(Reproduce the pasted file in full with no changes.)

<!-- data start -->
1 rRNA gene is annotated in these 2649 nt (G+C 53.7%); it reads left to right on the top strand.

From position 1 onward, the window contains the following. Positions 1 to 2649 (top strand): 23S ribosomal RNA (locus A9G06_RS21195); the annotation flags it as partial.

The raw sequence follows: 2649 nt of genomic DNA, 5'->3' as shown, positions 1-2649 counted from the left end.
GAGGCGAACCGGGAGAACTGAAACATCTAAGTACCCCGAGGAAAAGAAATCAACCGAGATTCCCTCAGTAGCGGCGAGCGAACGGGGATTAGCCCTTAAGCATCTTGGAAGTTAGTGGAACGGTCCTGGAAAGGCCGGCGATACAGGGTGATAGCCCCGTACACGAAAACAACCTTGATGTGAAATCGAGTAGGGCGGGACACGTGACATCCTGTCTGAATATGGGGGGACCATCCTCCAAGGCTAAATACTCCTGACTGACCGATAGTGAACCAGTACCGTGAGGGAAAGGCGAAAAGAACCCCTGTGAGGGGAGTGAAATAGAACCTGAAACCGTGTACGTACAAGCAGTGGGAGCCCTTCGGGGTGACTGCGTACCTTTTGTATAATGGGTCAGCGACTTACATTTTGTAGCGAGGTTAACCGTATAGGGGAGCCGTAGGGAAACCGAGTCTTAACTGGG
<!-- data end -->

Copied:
1 rRNA gene is annotated in these 2649 nt (G+C 53.7%); it reads left to right on the top strand.

From position 1 onward, the window contains the following. Positions 1 to 2649 (top strand): 23S ribosomal RNA (locus A9G06_RS21195); the annotation flags it as partial.

The raw sequence follows: 2649 nt of genomic DNA, 5'->3' as shown, positions 1-2649 counted from the left end.
GAGGCGAACCGGGAGAACTGAAACATCTAAGTACCCCGAGGAAAAGAAATCAACCGAGATTCCCTCAGTAGCGGCGAGCGAACGGGGATTAGCCCTTAAGCATCTTGGAAGTTAGTGGAACGGTCCTGGAAAGGCCGGCGATACAGGGTGATAGCCCCGTACACGAAAACAACCTTGATGTGAAATCGAGTAGGGCGGGACACGTGACATCCTGTCTGAATATGGGGGGACCATCCTCCAAGGCTAAATACTCCTGACTGACCGATAGTGAACCAGTACCGTGAGGGAAAGGCGAAAAGAACCCCTGTGAGGGGAGTGAAATAGAACCTGAAACCGTGTACGTACAAGCAGTGGGAGCCCTTCGGGGTGACTGCGTACCTTTTGTATAATGGGTCAGCGACTTACATTTTGTAGCGAGGTTAACCGTATAGGGGAGCCGTAGGGAAACCGAGTCTTAACTGGG